Dubai: It was a bittersweet moment for many UAE students as they started their final term exams on Sunday right after the nine-day Eid Al Fitr holiday.
Families celebrated an extra-long Eid holiday this year but also had to cut some leisure time to make room for exam revision. Some left studies for the last day of the holiday while others spaced out revision more evenly over the break.
While some students and parents saw the extended holiday as an opportunity to revise, others had mixed emotions, feeling caught between preparing for the exams and enjoying time together.
Some tour companies had told Gulf News fewer families from the UAE were going on Eid holiday abroad this year because of the looming exams.
Educators have also shared timely advice to help students cope with the abrupt change of having to dive straight into exams after several days off. Preponing the exams before the Eid holiday would also not have been easy as many students were fasting in Ramadan. However, some grades in some schools had already started holding exams before the Eid holiday.
Most schools in the UAE following the Ministry of Education’s curriculum as well as international schools are holding third and final term exams in June. Schools will be off for the two-month summer break in the first week of July.
Indian and Pakistani schools start their new academic year in April and are now in their term one. Many of them are also holding unit or periodic tests for most of June.
While some students and parents saw the extended holiday as an opportunity to revise, others had mixed emotions, feeling caught between preparing for the exams and enjoying time together
School principals pointed out the syllabus or portion to cover in the exams is not as vast as the term only began in April. To make the situation easier for students, some schools are holding the easier exams first and spacing out the tougher exams with gap days in between.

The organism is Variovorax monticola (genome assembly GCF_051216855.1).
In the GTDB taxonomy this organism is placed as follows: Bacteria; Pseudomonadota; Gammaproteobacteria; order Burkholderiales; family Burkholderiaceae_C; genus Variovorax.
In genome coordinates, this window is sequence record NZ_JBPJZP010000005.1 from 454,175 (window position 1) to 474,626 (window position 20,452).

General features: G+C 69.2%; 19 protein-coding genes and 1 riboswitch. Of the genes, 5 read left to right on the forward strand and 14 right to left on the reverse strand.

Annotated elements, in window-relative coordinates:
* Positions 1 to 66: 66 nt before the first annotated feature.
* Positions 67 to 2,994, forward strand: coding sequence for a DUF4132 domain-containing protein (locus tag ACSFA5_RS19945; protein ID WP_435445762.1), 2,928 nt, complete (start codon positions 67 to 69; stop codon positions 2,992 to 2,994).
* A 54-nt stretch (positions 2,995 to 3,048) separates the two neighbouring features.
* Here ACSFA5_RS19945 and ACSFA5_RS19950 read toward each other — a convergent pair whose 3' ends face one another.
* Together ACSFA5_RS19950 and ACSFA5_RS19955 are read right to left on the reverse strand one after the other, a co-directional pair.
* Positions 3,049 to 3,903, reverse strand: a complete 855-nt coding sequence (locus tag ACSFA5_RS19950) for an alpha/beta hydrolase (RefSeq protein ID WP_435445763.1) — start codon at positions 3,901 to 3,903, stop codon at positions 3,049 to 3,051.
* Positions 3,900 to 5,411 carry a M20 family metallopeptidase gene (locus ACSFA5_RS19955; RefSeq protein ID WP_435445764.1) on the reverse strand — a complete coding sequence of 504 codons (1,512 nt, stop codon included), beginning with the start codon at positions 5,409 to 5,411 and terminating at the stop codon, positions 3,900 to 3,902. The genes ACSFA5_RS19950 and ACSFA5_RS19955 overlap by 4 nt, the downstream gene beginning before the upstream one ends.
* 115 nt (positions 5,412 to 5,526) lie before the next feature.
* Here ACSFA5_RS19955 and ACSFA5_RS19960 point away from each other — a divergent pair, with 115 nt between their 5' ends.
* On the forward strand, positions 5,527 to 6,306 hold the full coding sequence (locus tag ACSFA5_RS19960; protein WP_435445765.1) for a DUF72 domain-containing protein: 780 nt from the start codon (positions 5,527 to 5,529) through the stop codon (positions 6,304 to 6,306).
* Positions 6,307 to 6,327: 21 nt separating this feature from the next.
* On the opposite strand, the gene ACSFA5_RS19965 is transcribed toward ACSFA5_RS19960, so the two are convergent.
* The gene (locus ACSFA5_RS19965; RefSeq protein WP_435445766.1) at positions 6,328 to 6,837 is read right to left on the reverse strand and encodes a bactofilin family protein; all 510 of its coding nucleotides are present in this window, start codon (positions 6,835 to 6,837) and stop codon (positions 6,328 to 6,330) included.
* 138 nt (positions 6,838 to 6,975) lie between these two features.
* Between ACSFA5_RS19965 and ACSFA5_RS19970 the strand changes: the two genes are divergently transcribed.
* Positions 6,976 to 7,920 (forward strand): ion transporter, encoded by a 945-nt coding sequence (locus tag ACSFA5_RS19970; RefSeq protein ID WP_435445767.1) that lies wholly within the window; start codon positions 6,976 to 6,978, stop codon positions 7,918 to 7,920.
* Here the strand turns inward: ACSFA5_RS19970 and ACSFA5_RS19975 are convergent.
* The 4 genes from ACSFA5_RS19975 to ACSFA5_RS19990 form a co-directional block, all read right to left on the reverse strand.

As students continue to revise and sit exams this month, educators have provided tips for effective studying habits. The most common tip is “don’t cram” and take short breaks. They also underscored the fact that parents too shoulder a responsibility alongside teachers to support students academically and emotionally, especially during exam season.
Shabina K., an Indian mother in Sharjah, said: “My son in grade five had exams before the Eid holiday and now is sitting exams again after the holiday. I allowed him a lot of time off to play and have fun but I knew he would have to study sometime during the holiday. So it was something at the back of my mind as I’m the one who helps him revise.”
Another mother, a Lebanese expat in Dubai, said she and her husband “didn’t go anywhere” this Eid holiday so they could stay at home for their daughter, who studied for several hours every day for her exams.